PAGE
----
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Bitterly cold and wet weather, possibly even heavy snow down to 300m, is forecast to hit Otago and Southland on Tuesday morning.
Temperatures are unlikely to hit double digits for most of the southern region.
MetService meteorologist Kyle Lee said a front, preceded by strong northwesterlies, was expected to move over the country from the Tasman Sea late on Monday.
It would then be followed by colder southwesterlies on Tuesday, bringing snow to low levels in the south of the South Island.
"There’s an initial pulse that goes over the very far South and it does look like there will be snow at this stage, down to 300m for Fiordland, Southland and Clutha.
"And we’re looking at about 500m further inland, for the likes of Central Otago and the Southern Lakes area.
"It will be the lowest snowfall we’ve had so far this year.
"A lot of those southern areas are looking like they are going to be on the below average side of the maximums. A lot of them will struggle to get into the double digits, for sure."
He said it was still too early to say if the Dunedin hill suburbs would receive any snow.
"We usually only talk about anything in the urban forecast when snow is expected below 300m. We’re sort of on the cusp of that.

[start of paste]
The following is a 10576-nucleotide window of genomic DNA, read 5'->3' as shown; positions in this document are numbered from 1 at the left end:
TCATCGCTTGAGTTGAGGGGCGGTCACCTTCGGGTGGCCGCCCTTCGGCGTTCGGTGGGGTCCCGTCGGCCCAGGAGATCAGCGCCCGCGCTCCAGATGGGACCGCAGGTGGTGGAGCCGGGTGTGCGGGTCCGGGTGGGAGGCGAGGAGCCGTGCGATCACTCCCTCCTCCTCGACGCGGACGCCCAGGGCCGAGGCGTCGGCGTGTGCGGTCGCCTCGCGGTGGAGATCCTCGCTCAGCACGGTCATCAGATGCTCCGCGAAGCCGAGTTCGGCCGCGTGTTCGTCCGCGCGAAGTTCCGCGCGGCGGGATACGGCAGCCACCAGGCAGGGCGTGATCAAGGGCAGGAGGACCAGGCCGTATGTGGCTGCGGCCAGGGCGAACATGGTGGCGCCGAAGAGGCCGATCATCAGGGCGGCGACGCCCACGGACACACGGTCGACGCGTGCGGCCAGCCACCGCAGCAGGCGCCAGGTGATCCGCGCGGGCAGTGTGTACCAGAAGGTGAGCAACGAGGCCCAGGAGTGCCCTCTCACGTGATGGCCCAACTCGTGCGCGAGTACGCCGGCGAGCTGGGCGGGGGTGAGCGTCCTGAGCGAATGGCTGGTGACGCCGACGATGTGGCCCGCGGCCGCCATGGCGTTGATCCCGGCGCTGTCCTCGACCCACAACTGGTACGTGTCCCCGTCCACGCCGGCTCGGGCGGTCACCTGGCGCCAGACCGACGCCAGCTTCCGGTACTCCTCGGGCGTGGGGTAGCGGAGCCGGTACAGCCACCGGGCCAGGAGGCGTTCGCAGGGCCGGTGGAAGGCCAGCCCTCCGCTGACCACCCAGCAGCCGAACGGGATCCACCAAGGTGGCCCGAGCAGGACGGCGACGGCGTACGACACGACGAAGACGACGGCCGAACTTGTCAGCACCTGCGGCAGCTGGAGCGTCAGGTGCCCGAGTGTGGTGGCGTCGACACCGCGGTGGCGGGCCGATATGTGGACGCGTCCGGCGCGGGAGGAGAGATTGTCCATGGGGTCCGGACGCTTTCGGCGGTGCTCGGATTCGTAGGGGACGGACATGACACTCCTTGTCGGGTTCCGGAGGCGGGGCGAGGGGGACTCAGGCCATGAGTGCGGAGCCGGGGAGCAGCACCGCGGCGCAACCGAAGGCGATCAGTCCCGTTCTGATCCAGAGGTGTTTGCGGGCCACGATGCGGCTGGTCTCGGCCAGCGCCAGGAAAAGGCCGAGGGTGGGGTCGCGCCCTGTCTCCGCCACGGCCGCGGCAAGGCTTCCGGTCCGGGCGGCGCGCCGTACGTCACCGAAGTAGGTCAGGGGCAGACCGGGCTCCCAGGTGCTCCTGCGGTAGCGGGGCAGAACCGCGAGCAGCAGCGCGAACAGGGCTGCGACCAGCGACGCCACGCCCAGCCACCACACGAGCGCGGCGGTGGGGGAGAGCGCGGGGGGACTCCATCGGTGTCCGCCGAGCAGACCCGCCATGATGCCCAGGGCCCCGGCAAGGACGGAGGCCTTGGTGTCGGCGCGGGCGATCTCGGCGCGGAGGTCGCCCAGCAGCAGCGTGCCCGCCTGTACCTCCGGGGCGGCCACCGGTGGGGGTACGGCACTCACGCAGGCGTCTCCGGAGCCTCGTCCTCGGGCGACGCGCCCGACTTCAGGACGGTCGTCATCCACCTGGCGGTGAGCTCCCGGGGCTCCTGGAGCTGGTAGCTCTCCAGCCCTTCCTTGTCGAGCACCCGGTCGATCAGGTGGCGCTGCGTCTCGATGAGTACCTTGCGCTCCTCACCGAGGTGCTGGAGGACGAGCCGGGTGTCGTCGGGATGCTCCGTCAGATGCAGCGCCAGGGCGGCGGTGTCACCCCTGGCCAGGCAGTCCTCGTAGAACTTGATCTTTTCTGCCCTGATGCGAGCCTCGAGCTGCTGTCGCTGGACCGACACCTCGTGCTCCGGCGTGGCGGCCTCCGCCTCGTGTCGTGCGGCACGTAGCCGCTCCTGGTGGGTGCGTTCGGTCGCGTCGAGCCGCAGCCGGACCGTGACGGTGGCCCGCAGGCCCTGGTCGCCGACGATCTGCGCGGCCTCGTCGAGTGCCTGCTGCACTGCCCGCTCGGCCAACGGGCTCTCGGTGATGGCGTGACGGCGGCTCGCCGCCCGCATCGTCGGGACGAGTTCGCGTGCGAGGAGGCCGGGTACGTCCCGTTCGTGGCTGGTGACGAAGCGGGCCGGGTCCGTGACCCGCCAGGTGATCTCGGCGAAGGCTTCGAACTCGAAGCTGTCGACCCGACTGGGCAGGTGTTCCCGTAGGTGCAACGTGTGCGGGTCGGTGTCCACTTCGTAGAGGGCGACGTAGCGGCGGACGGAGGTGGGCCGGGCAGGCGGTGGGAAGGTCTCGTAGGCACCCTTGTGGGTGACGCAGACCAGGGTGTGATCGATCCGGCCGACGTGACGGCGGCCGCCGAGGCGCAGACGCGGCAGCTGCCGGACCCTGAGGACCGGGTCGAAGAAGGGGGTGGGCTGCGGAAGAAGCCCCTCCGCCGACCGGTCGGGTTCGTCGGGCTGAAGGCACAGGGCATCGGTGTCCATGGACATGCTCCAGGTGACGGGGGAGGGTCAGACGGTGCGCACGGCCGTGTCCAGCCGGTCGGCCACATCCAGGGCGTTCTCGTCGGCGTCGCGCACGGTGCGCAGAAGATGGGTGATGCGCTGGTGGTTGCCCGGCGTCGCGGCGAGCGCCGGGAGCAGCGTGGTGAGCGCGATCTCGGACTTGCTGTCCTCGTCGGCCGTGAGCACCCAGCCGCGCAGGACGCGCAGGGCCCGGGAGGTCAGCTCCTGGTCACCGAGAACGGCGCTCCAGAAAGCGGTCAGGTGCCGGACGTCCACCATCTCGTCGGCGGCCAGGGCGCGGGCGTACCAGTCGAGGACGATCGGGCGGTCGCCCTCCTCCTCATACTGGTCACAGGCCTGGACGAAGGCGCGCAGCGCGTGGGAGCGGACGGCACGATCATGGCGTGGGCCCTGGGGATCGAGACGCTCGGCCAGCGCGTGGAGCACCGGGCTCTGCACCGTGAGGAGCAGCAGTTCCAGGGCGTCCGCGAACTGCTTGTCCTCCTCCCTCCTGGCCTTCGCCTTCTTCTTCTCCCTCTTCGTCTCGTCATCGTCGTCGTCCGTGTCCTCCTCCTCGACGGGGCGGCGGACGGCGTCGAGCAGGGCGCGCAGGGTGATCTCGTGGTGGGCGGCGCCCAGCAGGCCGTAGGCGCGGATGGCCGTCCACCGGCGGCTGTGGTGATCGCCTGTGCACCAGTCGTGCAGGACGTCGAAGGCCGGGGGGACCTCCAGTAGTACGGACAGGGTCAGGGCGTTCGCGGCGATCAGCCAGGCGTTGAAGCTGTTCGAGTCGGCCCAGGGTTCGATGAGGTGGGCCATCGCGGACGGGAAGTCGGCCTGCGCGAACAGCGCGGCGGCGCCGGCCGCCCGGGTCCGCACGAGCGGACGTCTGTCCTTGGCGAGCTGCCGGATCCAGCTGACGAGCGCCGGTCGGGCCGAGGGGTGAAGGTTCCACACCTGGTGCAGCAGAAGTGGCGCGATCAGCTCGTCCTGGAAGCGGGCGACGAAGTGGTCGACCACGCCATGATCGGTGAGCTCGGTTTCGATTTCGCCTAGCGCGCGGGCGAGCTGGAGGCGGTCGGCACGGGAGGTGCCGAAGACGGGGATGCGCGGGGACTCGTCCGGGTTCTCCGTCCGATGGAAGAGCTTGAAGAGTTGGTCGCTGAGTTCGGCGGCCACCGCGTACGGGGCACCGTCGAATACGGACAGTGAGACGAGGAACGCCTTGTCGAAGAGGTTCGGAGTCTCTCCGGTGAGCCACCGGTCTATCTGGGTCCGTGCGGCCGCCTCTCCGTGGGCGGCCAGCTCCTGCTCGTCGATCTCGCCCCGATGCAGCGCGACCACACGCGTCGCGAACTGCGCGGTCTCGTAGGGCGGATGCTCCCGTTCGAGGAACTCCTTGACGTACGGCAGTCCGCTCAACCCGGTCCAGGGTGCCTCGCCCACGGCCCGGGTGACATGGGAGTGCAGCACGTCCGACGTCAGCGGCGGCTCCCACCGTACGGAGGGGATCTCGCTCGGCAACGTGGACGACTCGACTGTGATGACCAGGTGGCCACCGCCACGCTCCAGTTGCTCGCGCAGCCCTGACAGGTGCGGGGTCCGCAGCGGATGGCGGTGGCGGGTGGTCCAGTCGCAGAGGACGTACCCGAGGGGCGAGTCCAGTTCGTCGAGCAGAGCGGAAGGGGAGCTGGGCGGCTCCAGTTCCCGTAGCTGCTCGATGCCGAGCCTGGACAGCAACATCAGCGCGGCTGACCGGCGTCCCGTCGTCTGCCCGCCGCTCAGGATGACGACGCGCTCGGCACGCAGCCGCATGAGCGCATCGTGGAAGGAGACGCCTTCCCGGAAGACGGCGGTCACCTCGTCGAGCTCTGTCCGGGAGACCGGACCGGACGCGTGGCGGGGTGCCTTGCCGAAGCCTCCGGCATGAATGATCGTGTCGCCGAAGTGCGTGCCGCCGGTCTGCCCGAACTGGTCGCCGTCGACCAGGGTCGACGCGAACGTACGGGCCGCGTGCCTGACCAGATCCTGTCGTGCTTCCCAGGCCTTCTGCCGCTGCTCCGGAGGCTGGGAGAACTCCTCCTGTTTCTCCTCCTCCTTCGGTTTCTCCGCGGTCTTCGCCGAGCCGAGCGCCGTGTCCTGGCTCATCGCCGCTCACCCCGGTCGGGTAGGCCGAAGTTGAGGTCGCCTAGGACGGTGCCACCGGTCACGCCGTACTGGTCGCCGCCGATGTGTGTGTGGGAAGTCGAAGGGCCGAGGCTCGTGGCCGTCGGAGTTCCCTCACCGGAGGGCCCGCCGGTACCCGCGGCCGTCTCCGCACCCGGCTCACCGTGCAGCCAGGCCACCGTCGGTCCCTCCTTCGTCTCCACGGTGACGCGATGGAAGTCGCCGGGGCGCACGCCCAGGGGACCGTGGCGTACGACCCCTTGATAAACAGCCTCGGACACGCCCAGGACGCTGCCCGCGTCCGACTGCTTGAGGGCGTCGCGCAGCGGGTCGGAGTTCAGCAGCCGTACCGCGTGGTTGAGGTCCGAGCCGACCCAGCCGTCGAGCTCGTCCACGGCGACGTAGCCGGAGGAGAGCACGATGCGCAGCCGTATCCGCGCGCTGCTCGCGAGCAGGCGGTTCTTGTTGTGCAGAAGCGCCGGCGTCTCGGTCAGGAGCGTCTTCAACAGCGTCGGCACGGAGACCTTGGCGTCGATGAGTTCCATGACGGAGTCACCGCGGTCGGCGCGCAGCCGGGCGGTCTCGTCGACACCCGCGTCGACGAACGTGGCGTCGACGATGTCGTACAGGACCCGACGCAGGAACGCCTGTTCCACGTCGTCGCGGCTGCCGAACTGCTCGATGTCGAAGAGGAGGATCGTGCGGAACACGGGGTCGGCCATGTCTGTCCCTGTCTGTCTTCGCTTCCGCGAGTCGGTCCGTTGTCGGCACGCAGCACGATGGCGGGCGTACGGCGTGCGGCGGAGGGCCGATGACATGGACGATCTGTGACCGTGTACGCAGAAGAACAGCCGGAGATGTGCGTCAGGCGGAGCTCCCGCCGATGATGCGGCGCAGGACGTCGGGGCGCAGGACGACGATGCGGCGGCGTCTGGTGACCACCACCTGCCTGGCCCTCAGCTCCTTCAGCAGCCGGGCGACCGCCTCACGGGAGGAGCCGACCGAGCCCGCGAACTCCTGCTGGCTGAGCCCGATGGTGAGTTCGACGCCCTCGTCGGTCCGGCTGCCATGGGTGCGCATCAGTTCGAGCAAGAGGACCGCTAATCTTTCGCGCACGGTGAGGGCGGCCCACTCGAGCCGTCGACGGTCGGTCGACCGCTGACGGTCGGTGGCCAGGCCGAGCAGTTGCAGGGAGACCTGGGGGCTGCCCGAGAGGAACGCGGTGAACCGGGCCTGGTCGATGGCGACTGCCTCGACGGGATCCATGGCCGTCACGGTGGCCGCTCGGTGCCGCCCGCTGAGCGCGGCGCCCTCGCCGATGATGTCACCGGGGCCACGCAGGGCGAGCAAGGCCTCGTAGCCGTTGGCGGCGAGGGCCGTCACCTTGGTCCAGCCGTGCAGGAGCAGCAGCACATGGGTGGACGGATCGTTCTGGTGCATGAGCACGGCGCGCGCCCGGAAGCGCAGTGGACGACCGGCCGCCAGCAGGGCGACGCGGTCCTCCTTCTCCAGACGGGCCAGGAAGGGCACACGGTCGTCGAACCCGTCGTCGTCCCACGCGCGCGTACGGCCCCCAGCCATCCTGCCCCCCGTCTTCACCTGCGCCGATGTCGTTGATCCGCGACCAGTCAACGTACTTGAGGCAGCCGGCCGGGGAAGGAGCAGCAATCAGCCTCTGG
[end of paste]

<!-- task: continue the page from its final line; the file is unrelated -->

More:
"It’s something to keep an eye on nearer the time, because that could change. If the snow level does lower, there’s definitely a chance of snow in the hill suburbs.
"In the next few days, we’ll fine-tune that forecast."
Mr Lee said if snow did fall down to 300m inland, it would affect a lot of roads around the region, especially the higher routes.
"I expect it to cause some form of delays and affect a few higher roads, specifically in the Central Otago region. But at this stage it’s hard to pinpoint which regions or exactly which roads we think will be affected."
He advised farmers to keep an eye on the forecast to see how it develops, because they might need to move stock to more sheltered areas.
"If they can, they should be prepared to act accordingly to whatever advice is given."